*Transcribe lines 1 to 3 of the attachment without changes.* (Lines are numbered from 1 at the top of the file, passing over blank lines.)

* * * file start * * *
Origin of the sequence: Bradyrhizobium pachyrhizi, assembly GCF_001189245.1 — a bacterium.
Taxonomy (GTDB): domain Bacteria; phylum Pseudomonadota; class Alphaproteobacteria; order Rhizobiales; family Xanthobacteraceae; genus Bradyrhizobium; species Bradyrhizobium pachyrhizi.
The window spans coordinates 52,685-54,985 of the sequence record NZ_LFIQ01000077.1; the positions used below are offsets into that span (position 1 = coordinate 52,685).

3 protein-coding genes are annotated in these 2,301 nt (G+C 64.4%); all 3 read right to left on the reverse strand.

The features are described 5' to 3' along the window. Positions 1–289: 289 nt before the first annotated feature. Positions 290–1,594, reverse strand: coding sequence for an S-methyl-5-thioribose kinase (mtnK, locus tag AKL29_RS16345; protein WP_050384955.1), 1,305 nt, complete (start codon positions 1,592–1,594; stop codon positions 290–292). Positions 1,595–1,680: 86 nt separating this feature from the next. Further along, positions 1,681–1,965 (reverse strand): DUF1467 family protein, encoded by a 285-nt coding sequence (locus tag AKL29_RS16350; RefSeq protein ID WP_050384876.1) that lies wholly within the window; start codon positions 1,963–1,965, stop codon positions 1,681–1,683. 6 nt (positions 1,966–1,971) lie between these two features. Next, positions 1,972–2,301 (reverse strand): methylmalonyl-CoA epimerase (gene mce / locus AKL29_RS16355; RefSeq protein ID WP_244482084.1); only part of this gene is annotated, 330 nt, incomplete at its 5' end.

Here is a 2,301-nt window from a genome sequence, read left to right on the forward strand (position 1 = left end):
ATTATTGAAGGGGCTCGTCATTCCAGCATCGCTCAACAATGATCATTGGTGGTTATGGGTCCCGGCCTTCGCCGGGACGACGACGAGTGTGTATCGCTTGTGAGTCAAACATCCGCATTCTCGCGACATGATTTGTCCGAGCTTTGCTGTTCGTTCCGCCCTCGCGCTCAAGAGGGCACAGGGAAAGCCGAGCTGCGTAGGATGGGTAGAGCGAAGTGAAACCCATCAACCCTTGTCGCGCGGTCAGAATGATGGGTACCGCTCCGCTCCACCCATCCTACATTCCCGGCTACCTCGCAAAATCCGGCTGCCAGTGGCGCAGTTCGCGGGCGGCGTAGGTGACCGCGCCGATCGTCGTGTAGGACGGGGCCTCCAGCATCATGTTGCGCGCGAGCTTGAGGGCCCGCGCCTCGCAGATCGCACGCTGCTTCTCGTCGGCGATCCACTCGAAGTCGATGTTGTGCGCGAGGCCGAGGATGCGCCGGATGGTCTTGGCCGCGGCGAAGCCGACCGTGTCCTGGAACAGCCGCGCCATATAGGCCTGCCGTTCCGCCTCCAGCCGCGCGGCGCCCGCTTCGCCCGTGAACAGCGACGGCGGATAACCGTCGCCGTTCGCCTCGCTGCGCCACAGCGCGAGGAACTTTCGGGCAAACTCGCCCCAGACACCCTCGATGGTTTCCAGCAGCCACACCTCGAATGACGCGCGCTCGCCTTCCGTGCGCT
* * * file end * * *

Origin of the sequence: Bradyrhizobium pachyrhizi, assembly GCF_001189245.1 — a bacterium.
Taxonomy (GTDB): domain Bacteria; phylum Pseudomonadota; class Alphaproteobacteria; order Rhizobiales; family Xanthobacteraceae; genus Bradyrhizobium; species Bradyrhizobium pachyrhizi.
The window spans coordinates 52,685-54,985 of the sequence record NZ_LFIQ01000077.1; the positions used below are offsets into that span (position 1 = coordinate 52,685).